Psychological and Health Outcomes of Perceived Information Overload
- Author(s): Misra, S;
- Stokols, D
- et al.
Published Web Locationhttps://doi.org/10.1177/0013916511404408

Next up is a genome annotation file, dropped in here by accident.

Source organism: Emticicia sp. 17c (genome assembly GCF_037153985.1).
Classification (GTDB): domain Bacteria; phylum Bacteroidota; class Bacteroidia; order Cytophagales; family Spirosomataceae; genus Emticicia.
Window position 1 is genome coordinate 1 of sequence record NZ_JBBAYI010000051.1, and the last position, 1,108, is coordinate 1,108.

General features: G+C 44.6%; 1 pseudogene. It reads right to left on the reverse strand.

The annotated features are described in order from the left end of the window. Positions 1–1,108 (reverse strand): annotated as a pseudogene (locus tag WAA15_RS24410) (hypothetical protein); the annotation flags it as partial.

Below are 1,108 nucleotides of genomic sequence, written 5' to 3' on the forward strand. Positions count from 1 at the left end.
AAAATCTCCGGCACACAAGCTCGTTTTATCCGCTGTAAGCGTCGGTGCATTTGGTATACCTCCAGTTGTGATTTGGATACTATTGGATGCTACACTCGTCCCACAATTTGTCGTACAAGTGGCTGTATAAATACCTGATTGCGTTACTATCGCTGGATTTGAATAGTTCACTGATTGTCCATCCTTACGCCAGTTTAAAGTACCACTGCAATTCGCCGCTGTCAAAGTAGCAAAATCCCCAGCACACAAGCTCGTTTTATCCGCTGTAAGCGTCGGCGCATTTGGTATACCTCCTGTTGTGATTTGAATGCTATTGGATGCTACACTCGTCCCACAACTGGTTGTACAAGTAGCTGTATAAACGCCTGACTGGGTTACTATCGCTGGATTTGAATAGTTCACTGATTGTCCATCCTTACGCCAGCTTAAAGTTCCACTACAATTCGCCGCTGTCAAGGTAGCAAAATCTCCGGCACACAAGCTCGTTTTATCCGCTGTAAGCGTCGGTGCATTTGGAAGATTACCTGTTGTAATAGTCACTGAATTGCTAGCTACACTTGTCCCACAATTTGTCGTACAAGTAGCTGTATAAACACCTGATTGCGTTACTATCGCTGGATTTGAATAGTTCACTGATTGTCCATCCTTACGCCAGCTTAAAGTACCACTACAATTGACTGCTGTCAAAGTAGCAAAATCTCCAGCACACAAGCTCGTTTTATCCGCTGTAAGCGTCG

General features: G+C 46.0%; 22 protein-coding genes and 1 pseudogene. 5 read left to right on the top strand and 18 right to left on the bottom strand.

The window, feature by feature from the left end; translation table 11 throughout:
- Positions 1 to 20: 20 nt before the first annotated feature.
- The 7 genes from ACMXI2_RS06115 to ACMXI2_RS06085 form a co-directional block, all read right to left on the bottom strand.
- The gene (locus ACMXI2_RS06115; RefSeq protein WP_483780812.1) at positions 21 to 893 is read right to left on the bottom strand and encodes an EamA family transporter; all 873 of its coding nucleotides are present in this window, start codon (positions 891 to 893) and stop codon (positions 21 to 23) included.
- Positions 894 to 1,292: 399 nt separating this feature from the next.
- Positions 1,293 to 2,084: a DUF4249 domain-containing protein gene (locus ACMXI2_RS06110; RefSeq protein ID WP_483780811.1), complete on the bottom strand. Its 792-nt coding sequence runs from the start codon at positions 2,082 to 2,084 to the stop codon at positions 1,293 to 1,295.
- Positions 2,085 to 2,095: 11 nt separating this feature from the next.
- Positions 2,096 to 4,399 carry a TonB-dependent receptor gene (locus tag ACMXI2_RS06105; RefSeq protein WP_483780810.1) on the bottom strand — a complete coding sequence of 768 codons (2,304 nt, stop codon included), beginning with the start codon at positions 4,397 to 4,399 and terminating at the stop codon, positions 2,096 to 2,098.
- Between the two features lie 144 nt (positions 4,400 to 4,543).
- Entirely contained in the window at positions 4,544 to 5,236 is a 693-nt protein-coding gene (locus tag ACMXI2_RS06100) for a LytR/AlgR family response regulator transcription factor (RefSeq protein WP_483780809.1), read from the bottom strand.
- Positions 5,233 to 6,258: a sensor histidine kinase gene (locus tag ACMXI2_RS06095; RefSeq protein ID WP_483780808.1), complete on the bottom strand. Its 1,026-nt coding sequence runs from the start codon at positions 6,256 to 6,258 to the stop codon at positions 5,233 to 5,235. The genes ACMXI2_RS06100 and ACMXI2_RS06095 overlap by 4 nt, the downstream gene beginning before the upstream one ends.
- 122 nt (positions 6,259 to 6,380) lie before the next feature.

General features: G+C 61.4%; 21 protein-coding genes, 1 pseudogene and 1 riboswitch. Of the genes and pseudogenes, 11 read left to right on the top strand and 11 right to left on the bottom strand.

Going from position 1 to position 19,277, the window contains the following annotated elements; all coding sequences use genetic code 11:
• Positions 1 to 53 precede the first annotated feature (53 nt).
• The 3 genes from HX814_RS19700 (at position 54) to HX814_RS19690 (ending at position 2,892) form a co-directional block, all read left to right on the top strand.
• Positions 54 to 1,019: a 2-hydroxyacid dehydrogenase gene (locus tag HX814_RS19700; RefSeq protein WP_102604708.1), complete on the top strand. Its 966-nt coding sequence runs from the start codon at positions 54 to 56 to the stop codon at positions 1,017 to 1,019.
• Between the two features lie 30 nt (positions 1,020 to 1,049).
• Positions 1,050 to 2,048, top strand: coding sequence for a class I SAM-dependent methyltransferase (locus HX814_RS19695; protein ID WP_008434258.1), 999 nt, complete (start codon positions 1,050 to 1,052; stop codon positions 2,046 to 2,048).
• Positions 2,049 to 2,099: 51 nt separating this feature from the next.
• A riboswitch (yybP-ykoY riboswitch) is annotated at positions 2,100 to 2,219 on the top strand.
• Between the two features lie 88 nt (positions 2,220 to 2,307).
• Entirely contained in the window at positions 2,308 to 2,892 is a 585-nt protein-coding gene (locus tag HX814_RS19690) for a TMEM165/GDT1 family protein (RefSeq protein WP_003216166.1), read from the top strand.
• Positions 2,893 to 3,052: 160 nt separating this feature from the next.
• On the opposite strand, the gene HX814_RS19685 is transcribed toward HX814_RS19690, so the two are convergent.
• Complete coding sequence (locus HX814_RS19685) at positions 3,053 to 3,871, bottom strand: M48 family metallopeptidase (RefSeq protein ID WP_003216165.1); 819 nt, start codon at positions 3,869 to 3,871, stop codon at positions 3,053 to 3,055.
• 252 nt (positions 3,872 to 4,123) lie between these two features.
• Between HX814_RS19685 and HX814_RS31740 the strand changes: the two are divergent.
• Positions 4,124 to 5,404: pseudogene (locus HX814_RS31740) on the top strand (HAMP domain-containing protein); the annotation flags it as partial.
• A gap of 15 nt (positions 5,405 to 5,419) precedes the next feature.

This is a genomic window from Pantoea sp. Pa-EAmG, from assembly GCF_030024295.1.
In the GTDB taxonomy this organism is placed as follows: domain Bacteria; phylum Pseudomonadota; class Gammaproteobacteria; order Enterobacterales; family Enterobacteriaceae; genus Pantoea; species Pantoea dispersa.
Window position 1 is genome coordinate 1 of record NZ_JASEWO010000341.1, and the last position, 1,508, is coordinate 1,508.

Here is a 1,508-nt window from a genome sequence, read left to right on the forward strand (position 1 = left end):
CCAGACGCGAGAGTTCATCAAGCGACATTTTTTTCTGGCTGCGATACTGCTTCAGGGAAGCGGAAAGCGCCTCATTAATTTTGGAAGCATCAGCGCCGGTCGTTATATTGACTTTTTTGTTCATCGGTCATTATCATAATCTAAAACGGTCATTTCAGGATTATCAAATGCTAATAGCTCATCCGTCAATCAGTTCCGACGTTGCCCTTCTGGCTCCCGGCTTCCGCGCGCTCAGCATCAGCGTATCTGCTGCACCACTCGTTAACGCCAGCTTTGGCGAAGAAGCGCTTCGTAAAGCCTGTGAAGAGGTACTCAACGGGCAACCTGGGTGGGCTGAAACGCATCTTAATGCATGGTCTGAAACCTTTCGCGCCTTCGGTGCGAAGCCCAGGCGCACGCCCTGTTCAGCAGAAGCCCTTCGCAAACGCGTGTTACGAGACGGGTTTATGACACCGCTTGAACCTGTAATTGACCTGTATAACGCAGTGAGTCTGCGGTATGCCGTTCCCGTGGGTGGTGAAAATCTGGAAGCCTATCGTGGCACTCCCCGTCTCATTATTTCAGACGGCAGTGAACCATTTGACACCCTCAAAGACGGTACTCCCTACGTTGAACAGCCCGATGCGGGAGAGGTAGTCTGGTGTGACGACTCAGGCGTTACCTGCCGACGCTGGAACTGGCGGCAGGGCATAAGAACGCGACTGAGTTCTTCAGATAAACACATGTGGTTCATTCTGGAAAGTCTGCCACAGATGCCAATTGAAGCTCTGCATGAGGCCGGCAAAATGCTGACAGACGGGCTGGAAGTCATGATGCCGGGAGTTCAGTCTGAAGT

The rapid growth and transmission of information in the digital age poses new challenges for individuals coping with the onslaught of communications from multiple sources. This research (a) conceptualizes and measures perceived information overload from cyber-based and place-based sources, (b) tests the reliability and validity of a newly developed Perceived Information Overload Scale, and (c) tests hypotheses concerning the psychological and health outcomes of information overload. A repeated-measures panel study design was used to test the proposed hypotheses. Confirmatory factor analyses provided support for the hypothesized two-factor model of perceived information overload, encompassing cyber-based and place-based sources of stimulation. Hierarchical regression analyses indicated that higher levels of perceived cyber-based overload significantly predicted self-reports of greater stress, poorer health, and less time devoted to contemplative activities, controlling for age, gender, ethnicity, and baseline measures of stress and health status. Participants' sensation-seeking levels were found to significantly moderate the relationships between cyber-based, place-based, and composite perceived information overload and stress. Directions for further study are discussed. © 2012 SAGE Publications.